I don’t think it’s fair to be so appalled by the market over in India for stocking the shelves with skin lightening agents, when here isn’t any better.
    I’m not saying that it’s ok to advertise a narrow and discriminatory perception of beauty, because obviously it leads to people feeling uncomfortable in their own skin, but I don’t think it’s that big of a deal that there are some Indian women who want to apply lotion to lighten their skin. My mom, who is white, applies lotion to her legs to add some color to them and that doesn’t seem like a problem to me. I mean, I love getting a tan and I’m sure many others here do. I’ve used lotion before to try and darken my skin where my tanlines are. It’s not because I don’t like the way I am, I absolutely love my golden skin, it’s just that I also like the way I look when it’s a bit darker.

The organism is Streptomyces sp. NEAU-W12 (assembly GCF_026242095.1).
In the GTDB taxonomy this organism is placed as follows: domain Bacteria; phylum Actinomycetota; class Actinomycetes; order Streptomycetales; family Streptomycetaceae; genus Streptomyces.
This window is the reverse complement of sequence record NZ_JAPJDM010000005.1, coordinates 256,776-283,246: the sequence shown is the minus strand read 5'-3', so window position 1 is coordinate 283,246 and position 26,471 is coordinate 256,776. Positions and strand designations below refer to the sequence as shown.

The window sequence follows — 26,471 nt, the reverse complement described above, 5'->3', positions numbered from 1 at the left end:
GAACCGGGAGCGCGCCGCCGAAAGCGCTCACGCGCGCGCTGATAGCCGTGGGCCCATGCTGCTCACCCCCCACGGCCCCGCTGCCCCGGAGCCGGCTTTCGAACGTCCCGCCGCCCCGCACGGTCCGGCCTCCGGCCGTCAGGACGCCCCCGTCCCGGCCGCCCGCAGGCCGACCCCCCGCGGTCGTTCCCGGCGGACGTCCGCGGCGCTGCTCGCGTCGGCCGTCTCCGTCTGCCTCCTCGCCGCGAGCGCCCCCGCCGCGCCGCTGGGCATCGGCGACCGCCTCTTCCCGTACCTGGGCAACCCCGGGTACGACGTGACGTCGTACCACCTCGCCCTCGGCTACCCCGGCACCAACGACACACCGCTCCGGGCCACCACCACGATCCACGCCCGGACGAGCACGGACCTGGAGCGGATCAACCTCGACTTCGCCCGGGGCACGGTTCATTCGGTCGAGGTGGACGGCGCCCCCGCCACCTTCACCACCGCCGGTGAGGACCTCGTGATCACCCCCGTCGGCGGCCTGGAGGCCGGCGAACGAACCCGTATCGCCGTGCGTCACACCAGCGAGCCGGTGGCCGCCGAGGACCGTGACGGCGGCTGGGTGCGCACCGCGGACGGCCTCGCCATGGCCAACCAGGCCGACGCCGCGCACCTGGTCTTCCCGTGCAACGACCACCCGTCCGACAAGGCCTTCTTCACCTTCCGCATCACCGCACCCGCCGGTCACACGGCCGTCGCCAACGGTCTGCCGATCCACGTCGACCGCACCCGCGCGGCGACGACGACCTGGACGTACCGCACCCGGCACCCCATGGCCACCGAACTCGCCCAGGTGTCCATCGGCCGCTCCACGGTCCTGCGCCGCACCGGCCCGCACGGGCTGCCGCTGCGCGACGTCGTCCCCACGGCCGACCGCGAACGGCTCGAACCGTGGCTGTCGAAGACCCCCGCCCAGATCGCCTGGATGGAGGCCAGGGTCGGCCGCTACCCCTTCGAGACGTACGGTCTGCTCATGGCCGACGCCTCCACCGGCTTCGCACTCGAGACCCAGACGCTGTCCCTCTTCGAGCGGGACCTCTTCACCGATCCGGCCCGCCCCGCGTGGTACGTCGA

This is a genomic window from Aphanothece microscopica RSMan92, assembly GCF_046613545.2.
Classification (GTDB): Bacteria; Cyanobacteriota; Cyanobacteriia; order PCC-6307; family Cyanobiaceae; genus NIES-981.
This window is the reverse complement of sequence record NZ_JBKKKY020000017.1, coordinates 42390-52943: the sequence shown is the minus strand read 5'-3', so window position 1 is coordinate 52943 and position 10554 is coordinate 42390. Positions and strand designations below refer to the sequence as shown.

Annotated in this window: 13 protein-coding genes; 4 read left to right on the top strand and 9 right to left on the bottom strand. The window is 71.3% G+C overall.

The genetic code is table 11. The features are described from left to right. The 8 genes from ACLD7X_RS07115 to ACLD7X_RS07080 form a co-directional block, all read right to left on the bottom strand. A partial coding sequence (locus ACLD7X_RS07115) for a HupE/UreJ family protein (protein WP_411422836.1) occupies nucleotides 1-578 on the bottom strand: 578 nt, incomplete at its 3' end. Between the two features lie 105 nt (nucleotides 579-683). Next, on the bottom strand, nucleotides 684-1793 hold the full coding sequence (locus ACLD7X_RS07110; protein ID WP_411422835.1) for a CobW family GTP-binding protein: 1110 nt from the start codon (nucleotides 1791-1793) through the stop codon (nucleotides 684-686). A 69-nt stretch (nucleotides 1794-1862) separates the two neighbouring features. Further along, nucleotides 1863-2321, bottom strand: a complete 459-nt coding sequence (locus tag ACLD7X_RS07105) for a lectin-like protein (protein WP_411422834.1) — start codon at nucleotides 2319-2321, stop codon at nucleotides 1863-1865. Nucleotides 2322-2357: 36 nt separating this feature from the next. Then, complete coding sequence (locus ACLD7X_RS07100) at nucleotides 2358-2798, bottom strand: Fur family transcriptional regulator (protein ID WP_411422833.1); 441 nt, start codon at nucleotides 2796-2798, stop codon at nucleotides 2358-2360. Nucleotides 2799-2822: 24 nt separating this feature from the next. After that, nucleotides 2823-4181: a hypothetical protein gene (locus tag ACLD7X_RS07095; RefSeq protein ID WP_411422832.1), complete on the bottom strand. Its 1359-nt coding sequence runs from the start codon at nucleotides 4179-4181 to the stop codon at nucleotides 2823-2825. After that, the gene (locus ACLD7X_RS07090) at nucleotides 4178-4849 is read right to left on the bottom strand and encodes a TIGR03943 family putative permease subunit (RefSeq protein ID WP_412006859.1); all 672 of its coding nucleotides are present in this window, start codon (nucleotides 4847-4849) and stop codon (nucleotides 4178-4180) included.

I believe the images of beauty that we see should be a lot more diverse, and I am a firm supporter of leaving and loving your body in its natural state, or as close to it as you will comfortably get (as in I leave my hair natural and I don’t wear make-up, etc). But even if women of every color were advertised as beautiful, I don’t think that would stop people from wanting to get a tan or wanting to get a bit lighter, and that’s ok, that’s their choice.
    I don’t see any difference between getting a tan/buying skin lightening lotion and dyeing your hair, you know?

  • caeron

    Like eleanargh, I had heard that skin color in these cases were more about classism. The leisure class in the white world doesn’t have to work, so it goes outside to play, while those who do have to work stay inside. Hence tans imply wealth and power.
    It is the opposite in places like India where if you work you’re outside (and darker).
    Whatever is true, corporations are engines of profit, not social change. I don’t see Vaseline as being much different in trying to monetize twisted ideas of beauty than thousands of other companies.

  • dark_morgaine

    “I don’t see any difference between getting a tan/buying skin lightening lotion and dyeing your hair, you know?”